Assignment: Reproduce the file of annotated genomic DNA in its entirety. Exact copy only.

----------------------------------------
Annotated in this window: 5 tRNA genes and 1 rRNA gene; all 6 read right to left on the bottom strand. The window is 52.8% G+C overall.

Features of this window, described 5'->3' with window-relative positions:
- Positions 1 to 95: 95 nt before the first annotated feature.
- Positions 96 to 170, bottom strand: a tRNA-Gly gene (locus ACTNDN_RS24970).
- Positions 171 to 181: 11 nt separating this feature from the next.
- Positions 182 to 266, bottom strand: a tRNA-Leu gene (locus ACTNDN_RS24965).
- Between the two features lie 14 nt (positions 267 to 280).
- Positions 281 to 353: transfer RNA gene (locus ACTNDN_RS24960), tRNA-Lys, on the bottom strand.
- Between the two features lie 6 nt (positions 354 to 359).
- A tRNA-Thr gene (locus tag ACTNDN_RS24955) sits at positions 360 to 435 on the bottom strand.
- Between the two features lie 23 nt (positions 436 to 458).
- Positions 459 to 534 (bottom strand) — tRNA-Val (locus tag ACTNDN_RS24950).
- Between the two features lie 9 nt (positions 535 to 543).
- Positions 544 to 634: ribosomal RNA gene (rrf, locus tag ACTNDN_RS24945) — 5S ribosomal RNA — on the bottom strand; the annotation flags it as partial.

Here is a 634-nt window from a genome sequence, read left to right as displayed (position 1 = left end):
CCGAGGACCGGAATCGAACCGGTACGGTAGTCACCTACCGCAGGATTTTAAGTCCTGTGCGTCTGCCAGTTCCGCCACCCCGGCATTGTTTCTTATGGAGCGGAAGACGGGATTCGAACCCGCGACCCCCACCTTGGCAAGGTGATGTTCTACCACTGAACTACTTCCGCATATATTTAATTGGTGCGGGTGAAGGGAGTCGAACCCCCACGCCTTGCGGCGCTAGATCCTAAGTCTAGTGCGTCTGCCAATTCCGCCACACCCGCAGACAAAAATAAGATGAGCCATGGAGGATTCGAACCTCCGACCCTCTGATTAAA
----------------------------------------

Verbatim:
Annotated in this window: 5 tRNA genes and 1 rRNA gene; all 6 read right to left on the bottom strand. The window is 52.8% G+C overall.

Features of this window, described 5'->3' with window-relative positions:
- Positions 1 to 95: 95 nt before the first annotated feature.
- Positions 96 to 170, bottom strand: a tRNA-Gly gene (locus ACTNDN_RS24970).
- Positions 171 to 181: 11 nt separating this feature from the next.
- Positions 182 to 266, bottom strand: a tRNA-Leu gene (locus ACTNDN_RS24965).
- Between the two features lie 14 nt (positions 267 to 280).
- Positions 281 to 353: transfer RNA gene (locus ACTNDN_RS24960), tRNA-Lys, on the bottom strand.
- Between the two features lie 6 nt (positions 354 to 359).
- A tRNA-Thr gene (locus tag ACTNDN_RS24955) sits at positions 360 to 435 on the bottom strand.
- Between the two features lie 23 nt (positions 436 to 458).
- Positions 459 to 534 (bottom strand) — tRNA-Val (locus tag ACTNDN_RS24950).
- Between the two features lie 9 nt (positions 535 to 543).
- Positions 544 to 634: ribosomal RNA gene (rrf, locus tag ACTNDN_RS24945) — 5S ribosomal RNA — on the bottom strand; the annotation flags it as partial.

Here is a 634-nt window from a genome sequence, read left to right as displayed (position 1 = left end):
CCGAGGACCGGAATCGAACCGGTACGGTAGTCACCTACCGCAGGATTTTAAGTCCTGTGCGTCTGCCAGTTCCGCCACCCCGGCATTGTTTCTTATGGAGCGGAAGACGGGATTCGAACCCGCGACCCCCACCTTGGCAAGGTGATGTTCTACCACTGAACTACTTCCGCATATATTTAATTGGTGCGGGTGAAGGGAGTCGAACCCCCACGCCTTGCGGCGCTAGATCCTAAGTCTAGTGCGTCTGCCAATTCCGCCACACCCGCAGACAAAAATAAGATGAGCCATGGAGGATTCGAACCTCCGACCCTCTGATTAAA